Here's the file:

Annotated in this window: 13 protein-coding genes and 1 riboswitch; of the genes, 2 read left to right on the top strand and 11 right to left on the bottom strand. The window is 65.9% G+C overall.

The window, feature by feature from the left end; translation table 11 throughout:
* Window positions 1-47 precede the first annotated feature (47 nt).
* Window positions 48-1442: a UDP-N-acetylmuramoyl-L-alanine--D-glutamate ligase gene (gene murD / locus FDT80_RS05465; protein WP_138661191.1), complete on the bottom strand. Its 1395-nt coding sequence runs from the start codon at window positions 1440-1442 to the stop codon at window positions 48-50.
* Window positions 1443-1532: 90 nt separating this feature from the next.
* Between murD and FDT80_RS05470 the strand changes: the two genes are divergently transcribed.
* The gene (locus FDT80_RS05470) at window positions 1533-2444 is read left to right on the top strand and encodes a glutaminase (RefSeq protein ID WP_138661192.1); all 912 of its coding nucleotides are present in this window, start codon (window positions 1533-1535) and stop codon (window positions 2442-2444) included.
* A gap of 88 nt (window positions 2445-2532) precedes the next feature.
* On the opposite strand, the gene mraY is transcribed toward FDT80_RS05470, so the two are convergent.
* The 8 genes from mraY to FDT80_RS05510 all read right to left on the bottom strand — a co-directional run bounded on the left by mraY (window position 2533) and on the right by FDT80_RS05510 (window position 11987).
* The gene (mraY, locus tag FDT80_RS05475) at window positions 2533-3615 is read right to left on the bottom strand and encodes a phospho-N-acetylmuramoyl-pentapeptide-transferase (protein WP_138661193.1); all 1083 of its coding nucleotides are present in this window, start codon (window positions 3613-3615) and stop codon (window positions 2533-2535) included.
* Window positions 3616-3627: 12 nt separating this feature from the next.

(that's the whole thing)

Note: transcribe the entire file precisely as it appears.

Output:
Annotated in this window: 13 protein-coding genes and 1 riboswitch; of the genes, 2 read left to right on the top strand and 11 right to left on the bottom strand. The window is 65.9% G+C overall.

The window, feature by feature from the left end; translation table 11 throughout:
* Window positions 1-47 precede the first annotated feature (47 nt).
* Window positions 48-1442: a UDP-N-acetylmuramoyl-L-alanine--D-glutamate ligase gene (gene murD / locus FDT80_RS05465; protein WP_138661191.1), complete on the bottom strand. Its 1395-nt coding sequence runs from the start codon at window positions 1440-1442 to the stop codon at window positions 48-50.
* Window positions 1443-1532: 90 nt separating this feature from the next.
* Between murD and FDT80_RS05470 the strand changes: the two genes are divergently transcribed.
* The gene (locus FDT80_RS05470) at window positions 1533-2444 is read left to right on the top strand and encodes a glutaminase (RefSeq protein ID WP_138661192.1); all 912 of its coding nucleotides are present in this window, start codon (window positions 1533-1535) and stop codon (window positions 2442-2444) included.
* A gap of 88 nt (window positions 2445-2532) precedes the next feature.
* On the opposite strand, the gene mraY is transcribed toward FDT80_RS05470, so the two are convergent.
* The 8 genes from mraY to FDT80_RS05510 all read right to left on the bottom strand — a co-directional run bounded on the left by mraY (window position 2533) and on the right by FDT80_RS05510 (window position 11987).
* The gene (mraY, locus tag FDT80_RS05475) at window positions 2533-3615 is read right to left on the bottom strand and encodes a phospho-N-acetylmuramoyl-pentapeptide-transferase (protein WP_138661193.1); all 1083 of its coding nucleotides are present in this window, start codon (window positions 3613-3615) and stop codon (window positions 2533-2535) included.
* Window positions 3616-3627: 12 nt separating this feature from the next.